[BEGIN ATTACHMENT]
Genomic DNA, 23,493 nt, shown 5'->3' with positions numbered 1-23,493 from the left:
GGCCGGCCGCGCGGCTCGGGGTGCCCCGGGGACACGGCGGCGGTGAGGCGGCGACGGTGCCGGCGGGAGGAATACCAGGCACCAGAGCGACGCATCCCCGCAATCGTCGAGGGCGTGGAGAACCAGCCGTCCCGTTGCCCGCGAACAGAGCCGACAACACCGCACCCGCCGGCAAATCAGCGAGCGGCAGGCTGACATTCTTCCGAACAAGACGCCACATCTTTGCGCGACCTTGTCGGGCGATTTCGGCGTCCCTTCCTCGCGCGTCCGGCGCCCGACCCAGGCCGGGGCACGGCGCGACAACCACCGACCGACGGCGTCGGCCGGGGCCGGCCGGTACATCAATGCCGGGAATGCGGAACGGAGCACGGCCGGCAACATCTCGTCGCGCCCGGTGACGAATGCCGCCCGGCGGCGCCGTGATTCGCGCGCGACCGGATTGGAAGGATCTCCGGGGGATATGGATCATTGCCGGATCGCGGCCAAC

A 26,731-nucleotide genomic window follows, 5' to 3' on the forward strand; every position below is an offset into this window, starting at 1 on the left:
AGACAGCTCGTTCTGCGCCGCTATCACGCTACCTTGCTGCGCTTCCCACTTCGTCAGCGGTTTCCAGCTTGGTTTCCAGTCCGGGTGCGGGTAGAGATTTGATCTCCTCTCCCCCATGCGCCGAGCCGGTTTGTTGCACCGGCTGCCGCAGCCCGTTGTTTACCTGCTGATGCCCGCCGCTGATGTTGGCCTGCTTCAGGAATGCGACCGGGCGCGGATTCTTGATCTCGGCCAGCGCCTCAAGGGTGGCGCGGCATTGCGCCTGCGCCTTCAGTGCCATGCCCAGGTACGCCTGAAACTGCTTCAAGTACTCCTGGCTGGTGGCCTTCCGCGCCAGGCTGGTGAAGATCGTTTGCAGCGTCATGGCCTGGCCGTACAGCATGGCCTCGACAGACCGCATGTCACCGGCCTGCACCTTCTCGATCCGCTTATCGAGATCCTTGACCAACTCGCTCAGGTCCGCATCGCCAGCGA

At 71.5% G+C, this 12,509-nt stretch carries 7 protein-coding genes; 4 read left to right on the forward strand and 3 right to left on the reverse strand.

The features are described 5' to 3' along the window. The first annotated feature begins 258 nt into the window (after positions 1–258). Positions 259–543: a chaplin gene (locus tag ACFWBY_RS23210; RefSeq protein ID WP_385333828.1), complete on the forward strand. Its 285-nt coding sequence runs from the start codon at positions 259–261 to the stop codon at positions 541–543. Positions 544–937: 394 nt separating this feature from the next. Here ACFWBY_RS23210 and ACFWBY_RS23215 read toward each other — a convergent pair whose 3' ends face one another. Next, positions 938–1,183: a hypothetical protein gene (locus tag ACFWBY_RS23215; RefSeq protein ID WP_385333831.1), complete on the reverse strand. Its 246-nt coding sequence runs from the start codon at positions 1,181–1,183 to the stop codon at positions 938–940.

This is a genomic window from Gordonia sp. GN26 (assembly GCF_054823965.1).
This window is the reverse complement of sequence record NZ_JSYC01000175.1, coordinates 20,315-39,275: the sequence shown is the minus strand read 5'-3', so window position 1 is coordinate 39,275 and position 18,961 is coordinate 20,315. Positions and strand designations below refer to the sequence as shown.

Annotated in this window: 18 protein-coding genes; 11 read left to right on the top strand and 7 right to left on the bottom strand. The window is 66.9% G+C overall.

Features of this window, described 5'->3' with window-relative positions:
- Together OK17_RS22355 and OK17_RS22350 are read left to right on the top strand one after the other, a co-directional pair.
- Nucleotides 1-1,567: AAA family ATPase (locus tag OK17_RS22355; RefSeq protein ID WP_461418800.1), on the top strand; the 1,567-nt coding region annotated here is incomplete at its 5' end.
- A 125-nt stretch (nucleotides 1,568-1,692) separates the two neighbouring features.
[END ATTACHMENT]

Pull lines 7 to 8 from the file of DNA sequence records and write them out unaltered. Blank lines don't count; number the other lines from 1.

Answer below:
This is a genomic window from Gordonia sp. GN26 (assembly GCF_054823965.1).
This window is the reverse complement of sequence record NZ_JSYC01000175.1, coordinates 20,315-39,275: the sequence shown is the minus strand read 5'-3', so window position 1 is coordinate 39,275 and position 18,961 is coordinate 20,315. Positions and strand designations below refer to the sequence as shown.